The nature of the studies of universities of applied sciences and other universities varies greatly by sector, so also in terms of hearing, they are associated with their own particular special features. Compared to previous studies, the large amount of people in the premises and participating in the teaching situations is typically new. In some sectors, the study environment may be very international, in which case the student should also be able to communicate fluently in foreign languages.
Teaching may take place as mass lectures in large halls, so the existence and operations of an induction loop should be ensured in good time before the start of the studies. Moreover, the continuous change of lecturers requires persistence to take care of possibilities to follow-up on the teaching.
The means of facilitating the progress of studies that apply in university are the same principles as those that apply in secondary education. The information provided in higher education institutions is, however, more specific than that of lower levels of education, and awkward names and phrases may arise during lectures at a very rapid pace.
Thus, both the student’s participation and interpretation is facilitated, if the lecture material can be familiarised in, in advance or at least the subject is known. Nowadays, this is often the case.
Studies at both universities of applied sciences and other universities may include mandatory work placements, in which the conditions may be challenging in terms of hearing. Adjustments or special arrangements are often possible to be made to these as well.
Ask for advice in advance
In higher education institutions, teachers and lecturers are also often foreign. Even explaining the special needs regarding hearing may cause misunderstandings affecting the course performance, due to language and cultural differences.
The beginning of the lecture can be a tricky place to explain the use of an FM device or the interpreter’s presence, so they are good to be informed about in advance by e-mail. It is especially recommended to notify the teacher in advance, in case of language courses, where the teacher is native, i.e. speaks such language as their mother tongue.
Higher education institutions provide great opportunities for student exchange, which can be useful for employment. Alongside hearing and communication abilities, the student’s persistent and transparent attitude and social behaviour is of great importance in succeeding in the exchange.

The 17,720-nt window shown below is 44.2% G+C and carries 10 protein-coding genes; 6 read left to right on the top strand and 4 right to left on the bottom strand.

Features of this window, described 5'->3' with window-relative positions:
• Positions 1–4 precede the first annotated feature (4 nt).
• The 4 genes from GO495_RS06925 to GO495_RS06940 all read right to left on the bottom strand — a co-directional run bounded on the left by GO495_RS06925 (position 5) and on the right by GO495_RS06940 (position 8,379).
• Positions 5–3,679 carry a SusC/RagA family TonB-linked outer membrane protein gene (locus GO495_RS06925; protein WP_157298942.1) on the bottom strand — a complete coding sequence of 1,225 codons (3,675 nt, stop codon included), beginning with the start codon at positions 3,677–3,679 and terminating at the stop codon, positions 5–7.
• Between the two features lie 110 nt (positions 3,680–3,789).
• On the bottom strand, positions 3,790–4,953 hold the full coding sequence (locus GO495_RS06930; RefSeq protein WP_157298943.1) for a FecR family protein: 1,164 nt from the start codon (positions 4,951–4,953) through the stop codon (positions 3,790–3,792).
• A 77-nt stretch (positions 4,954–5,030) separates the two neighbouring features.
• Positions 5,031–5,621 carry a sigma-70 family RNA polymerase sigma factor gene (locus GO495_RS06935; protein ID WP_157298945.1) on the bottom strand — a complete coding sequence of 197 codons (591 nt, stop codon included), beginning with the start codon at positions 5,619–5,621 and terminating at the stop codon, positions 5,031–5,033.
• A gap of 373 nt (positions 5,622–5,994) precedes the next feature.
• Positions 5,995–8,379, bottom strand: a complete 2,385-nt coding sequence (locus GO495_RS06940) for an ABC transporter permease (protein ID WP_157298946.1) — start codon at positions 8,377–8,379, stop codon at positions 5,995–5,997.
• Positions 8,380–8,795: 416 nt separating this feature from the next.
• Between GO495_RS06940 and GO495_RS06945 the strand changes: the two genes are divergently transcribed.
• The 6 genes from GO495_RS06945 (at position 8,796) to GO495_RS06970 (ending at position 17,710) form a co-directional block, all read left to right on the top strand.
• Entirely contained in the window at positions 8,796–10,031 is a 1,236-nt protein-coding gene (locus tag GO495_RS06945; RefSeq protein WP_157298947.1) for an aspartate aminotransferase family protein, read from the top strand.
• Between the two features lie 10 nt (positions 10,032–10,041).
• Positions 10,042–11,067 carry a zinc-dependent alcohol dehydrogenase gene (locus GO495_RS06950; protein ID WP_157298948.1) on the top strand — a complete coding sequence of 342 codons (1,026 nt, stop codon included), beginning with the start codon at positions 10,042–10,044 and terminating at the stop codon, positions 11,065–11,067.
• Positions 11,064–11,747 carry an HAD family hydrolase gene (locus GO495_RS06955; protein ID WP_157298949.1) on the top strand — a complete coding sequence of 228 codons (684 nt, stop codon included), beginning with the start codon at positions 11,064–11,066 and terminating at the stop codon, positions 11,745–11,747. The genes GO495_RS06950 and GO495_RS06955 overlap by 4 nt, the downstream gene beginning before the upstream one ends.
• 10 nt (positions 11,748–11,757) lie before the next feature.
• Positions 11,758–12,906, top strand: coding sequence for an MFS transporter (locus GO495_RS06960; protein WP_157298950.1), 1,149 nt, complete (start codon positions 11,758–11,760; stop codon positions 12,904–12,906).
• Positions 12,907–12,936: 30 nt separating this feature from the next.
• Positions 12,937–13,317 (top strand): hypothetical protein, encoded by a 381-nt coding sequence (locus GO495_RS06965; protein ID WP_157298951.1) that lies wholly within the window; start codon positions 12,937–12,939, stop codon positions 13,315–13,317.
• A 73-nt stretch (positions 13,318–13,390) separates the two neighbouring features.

The joint enrolment for higher education studies is usually in May or April. Almost all sectors have entrance exams, which can, in addition to the written test, include aptitude tests or interviews. In particular, if the studies directly qualify for a profession, the health recommendations or requirements regarding the profession are good to clarify before applying.
A separate application may be required for special arrangements of an entrance examination, which must be received up to a couple months before the arrangement of the entrance examination. The required documents to be attached to the application form have different practices, but often, for example, the Finnish Matriculation Examination Board decision or a medical statement for special arrangements is required.
The duration of higher education studies varies, the interval is usually from 3.5 to 4.5 years. In some fields of study, a higher degree is also offered. In universities, the bachelor’s studies have been set for three years and Master studies for two years. A combined amount of up to seven years can be used for them, unless an extension is granted.
Sign language studies
Academic sign language and its associated cultural studies can be studied at the University of Jyväskylä, where the teaching takes place in Finnish and English, in addition to Finnish sign language. The Sign Language Centre has also been opened in the University of Jyväskylä in 2010, which coordinates sign language related training and research together with other parties.
Sign language interpretation can be studied at the Humanities University of Applied Sciences (Humak) in the Helsinki Metropolitan area and in Kuopio, as well as at the Diakonia University of Applied Sciences in Turku. An interpreter is usually required to have normal hearing, but the content of the four-year degree at Humak has also be adapted to those with hearing disabilities.
• Kuulovammaisen henkilön elämänkulku lapsuudesta aikuisuuteen. Elina Lehtomäki & Kirsi Niemi. Teoksessa Lonka, Eila & Korpijaakko-Huuhka, Anna-Maija. Kuulon ja kielen kuntoutus. Vuorovaikutuksesta kommunikointiin. Palmenia-kustannus 2000.